BURBANK, Calif. -- The old saying goes, "A rising tide lifts all boats."
In the early '90s, the Walt Disney Co. turned its attention to building a video sell-through business in supermarkets. The result was a period of heavy video sales and creative promotions for all major studios that lasted until DVD came on the scene in a big way.
This week, at the Food Marketing Institute Show in Chicago, Disney's video division, Buena Vista Home Entertainment, is launching a comprehensive initiative for supermarkets aimed at taking advantage of the stunning sales success DVD has enjoyed. With about 2% of the DVD market, supermarkets are a bit player, although they enjoy double-digit sales growth. Buena Vista wants to keep that growth up and increase it.
"The DVD marketplace has experienced exponential growth in the last several years. Unfortunately, most supermarkets have not seized this opportunity," said Robert Chapek, president. "Buena Vista Home Entertainment is committed to working with the grocery channel to take advantage of this exploding marketplace."
The initiative is modeled in part on a huge promotion run with Kroger Co., Cincinnati, last fall. The event supported the release of "The Lion King Special Edition" and was carried by all divisions and banners of the chain. It involved nine tie-in partners, heavy advertising, and a very significant buy-in, according to sources.
Industry insiders described it as the biggest video promotion ever. Buena Vista wants to do more than duplicate it. The studio wants to establish a permanent presence in supermarkets and run cross promotions on an ongoing basis, rather than just title-by-title, said Liz Crystal, vice president, trade marketing. Catalog, classics and event titles will be included. A special display is in the works designed for Kroger by Buena Vista and a major soft drink company that did not want to be named, she said.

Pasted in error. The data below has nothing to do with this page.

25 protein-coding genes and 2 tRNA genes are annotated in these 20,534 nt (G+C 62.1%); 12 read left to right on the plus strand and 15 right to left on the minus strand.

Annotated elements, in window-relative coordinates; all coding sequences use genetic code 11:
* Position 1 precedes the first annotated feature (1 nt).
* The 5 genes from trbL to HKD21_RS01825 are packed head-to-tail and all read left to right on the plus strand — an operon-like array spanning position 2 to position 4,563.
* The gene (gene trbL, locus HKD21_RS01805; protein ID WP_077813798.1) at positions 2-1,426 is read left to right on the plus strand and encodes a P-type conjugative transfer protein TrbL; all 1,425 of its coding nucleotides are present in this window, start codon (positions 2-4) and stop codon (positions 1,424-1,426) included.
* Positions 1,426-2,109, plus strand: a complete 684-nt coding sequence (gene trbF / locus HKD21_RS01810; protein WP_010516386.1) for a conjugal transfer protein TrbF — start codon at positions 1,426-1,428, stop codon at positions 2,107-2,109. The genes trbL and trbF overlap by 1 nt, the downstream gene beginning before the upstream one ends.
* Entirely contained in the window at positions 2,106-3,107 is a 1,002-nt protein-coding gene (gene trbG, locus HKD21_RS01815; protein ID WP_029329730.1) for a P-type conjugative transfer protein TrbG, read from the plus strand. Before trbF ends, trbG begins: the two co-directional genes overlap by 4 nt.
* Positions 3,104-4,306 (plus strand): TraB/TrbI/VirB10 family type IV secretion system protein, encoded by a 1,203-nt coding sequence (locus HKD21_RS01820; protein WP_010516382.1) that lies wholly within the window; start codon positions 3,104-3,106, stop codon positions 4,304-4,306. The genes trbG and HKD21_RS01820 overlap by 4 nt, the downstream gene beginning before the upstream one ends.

A program similar to Kroger's "Lion King" promotion is planned for "Aladdin Special Edition" this fall, and may be extended to other chains. Buena Vista also is working closely with Albertsons, Boise, Idaho, Disney executives said, and the studio is at the FMI Show with the expressed intention of attracting other supermarket companies. "Generally, we are making the most ground right now with Albertsons and Kroger," said Scott Guthrie, vice president, sales and channel development. Kroger and Albertsons did not respond to requests for comment.
While many components of the initiative are in the field already, the studio expects to pull it all together in the early fall in time for the "Aladdin" release and then for the fourth quarter, Guthrie said.
In another Kroger division, Fry's in Arizona, Buena Vista titles have been cross promoted effectively with rotisserie chicken. With Fry's Magical Movie Night, consumers who purchase a specified DVD got a free 2-liter Coca-Cola and rotisserie chicken, Crystal said. This program will expand to all Kroger divisions and banners with the May 18 release of "Miracle," headlined, "All-American Meal Deal!" she said. In most cases, such promotions will be linked to the retailer's loyalty card, she added.
Such offers give supermarket customers a value comparable to the loss-leader pricing of the mass merchants, but without compromising video margins and while building traffic to other parts of the store, she said.
As with "Miracle" and "Aladdin," Buena Vista will have title-specific promotions, Crystal said. "The bigger slam dunk and the long-term opportunity is for us to have an ongoing effort in partnership with the grocery retailer," she said.
"The time is right. Supermarkets have shown growth in this category. They have embraced DVD. We have seen results when we do promotions well," Crystal said.
"We've got a category that is experiencing double-digit growth and we really believe that grocery needs to grab its fair share," Guthrie said. "We think we can do that with the inline sections, the outposting solutions, and some of the CRM [customer relationship management] in-store marketing approaches."